8. 8. Nigel Thrift on emergence of speculative realism 1.Facilitate activity that goes on ‘beneath the radar’ of ‘disciplinary policing’. 2.Allow established figures to communicate in a more immediate way. 3.Allow researchers to become established more quickly. 4.They loosen disciplinary boundaries, allowing material to be imported more easily from other disciplines. 5.They make it easier for researchers to communicate, allowing the exploration and development of topics that may later come to be profoundly important. 6.New material reaches audiences more rapidly than it would in traditional scholarly communication.Thursday, 4 April 13
  9. 9. How are researchers using blogs...? Describing PhD ‘journey’, messy reality of Journey Blogs research Aiding research productivity, pedagogical Self Help or ‘Survival’ Blogs and directed at PhD students Articulating and reflecting on academic Academic Practice Blogs practice Academic Blog Aggregators Aggregating a range of content Research Communication Communicating research and debates Blogs HTTP://PATTHOMSON.WORDPRESS.COM/BLOGGING-PAPER-IN-PROGRESS/Thursday, 4 April 13
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  15. 15. What sort of blog...? “We don’t think single-author blogs are a sustainable or genuinely useful model for most academics – although all praise to the still many exceptional academics who can manage to keep up the continuous effort involved. By joining together and forming multi-author blogs, academics can mutually reinforce each other’s contributions.” - Chris Gilson and Patrick DunleavyThursday, 4 April 13
  16. 16. What is ‘publishing’? “By publishing we mean simply the communication and broad dissemination of knowledge, a function that has become both more complex and more important with the introduction and rapid evolution of digital and networking technologies. There is a seeming limitless range of opportunities for a faculty member to distribute his or her work, from setting up a web page or blog, to posting an article to a working paper website or institutional repository, to including it in a peer-reviewed journal or book.” - Laura Brown, Rebecca J. Griffiths, Matthew Rascoff & Kevin GuthrieThursday, 4 April 13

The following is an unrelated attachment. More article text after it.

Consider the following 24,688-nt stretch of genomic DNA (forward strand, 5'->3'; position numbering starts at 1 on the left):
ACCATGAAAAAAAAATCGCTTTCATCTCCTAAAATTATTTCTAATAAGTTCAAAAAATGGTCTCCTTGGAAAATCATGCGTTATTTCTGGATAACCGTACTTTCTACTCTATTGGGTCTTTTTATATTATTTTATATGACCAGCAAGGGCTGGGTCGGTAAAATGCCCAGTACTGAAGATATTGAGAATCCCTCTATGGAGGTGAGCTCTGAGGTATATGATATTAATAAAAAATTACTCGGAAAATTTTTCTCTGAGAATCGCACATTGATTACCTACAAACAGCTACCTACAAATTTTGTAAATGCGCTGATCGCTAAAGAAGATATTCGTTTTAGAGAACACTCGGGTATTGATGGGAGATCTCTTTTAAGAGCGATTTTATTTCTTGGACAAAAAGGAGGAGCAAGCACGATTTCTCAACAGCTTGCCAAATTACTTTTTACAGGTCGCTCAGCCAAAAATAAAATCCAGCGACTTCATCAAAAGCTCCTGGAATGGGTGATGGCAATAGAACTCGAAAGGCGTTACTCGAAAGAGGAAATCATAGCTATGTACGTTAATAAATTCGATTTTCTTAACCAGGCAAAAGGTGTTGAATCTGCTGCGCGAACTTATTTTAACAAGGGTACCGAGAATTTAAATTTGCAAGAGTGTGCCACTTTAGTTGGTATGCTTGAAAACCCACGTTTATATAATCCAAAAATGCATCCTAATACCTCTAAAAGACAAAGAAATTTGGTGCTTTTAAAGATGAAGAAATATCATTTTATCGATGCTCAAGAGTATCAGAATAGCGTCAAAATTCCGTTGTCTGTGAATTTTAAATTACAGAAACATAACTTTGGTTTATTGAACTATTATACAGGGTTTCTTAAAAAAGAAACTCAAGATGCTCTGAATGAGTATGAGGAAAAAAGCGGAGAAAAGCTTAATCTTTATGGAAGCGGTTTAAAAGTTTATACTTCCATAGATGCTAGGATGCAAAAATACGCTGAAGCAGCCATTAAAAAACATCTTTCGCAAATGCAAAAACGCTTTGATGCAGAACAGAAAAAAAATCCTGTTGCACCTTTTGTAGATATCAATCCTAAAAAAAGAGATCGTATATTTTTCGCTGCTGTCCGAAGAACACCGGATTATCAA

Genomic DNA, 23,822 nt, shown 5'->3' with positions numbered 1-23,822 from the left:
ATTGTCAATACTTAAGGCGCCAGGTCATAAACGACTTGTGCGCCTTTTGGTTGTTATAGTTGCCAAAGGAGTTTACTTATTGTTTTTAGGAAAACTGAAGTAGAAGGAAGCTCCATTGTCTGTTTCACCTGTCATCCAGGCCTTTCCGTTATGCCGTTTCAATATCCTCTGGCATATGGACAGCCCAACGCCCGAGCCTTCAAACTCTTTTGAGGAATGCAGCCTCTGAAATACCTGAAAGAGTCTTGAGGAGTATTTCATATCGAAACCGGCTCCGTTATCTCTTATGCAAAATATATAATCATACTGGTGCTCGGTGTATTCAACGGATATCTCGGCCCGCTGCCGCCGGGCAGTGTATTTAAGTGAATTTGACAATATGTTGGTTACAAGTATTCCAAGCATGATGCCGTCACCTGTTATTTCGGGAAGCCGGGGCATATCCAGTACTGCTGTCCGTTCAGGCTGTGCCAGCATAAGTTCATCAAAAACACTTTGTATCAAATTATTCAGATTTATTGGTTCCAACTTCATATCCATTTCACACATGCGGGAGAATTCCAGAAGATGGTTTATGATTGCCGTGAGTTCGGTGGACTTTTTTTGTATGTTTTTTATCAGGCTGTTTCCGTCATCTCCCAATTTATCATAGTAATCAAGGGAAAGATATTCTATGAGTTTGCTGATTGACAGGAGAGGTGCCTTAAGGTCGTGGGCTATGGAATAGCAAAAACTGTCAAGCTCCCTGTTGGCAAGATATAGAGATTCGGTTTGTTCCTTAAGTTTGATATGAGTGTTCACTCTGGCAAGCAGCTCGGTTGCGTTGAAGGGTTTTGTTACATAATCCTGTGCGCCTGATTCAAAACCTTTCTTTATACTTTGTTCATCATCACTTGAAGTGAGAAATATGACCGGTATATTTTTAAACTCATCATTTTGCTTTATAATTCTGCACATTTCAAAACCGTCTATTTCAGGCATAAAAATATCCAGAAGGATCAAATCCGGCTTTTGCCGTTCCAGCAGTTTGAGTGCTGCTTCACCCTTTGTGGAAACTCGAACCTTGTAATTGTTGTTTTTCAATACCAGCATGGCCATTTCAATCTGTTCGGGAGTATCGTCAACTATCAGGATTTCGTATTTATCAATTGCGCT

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  18. 18. At root it’s a WEIRD business model... “Publishers have a mediating role in the industry. They collect, package and disseminate the articles produced by faculty authors. The primary user of the journals is the very same group that produced journal content – faculty of colleges and universities. After journal content is consumed by the faculty/scholars, new knowledge and research is produced and continues the cycle.” McGuigan and Russell (2008) And this weird business model has very real day-to-day consequences for researchers...Thursday, 4 April 13
  19. 19. “universities have been translated from collegial collectivities, supporting intra- and inter-psychic freedom for community members, to managed power hierarchies that govern (a broader spectrum of) individuals through techniques of accounting, audit and surveillance” Boden, R. and Epstein, D. (2011) “A flat earth society? Imagining academic freedom”.The Sociological Review, 59:3, pp.478-479Thursday, 4 April 13
  20. 20. The tension between using social media to communicate and using social media because ‘we have to these days’ The tension between marketing/communications and research-led use of social media The institutional recognition of ‘non-traditional’ digital outputs The possibility of a ‘new collegiality’ facilitated through increasingly autonomous networks The changing public role of academics, as well as broader ramifications of an extended communicative repertoireThursday, 4 April 13
  21. 21. FURTHER READING LSE Impact Blog - http://blogs.lse.ac.uk/impactofsocialsciences/ Cameron Neylon- http://cameronneylon.net/ The Scholarly Kitchen - http://scholarlykitchen.sspnet.org/ Bjorn Brembs - http://bjoern.brembs.net/ Stephen Curry - http://occamstypewriter.org/scurry/ Scholarly Publishing Bundle - http://bundlr.com/b/scholarly-publishing-open-access- and-the-academic-spring @MARK_CARRIGAN MARK@MARKCARRIGAN.NET WWW.MARKCARRIGAN.NETThursday, 4 April 13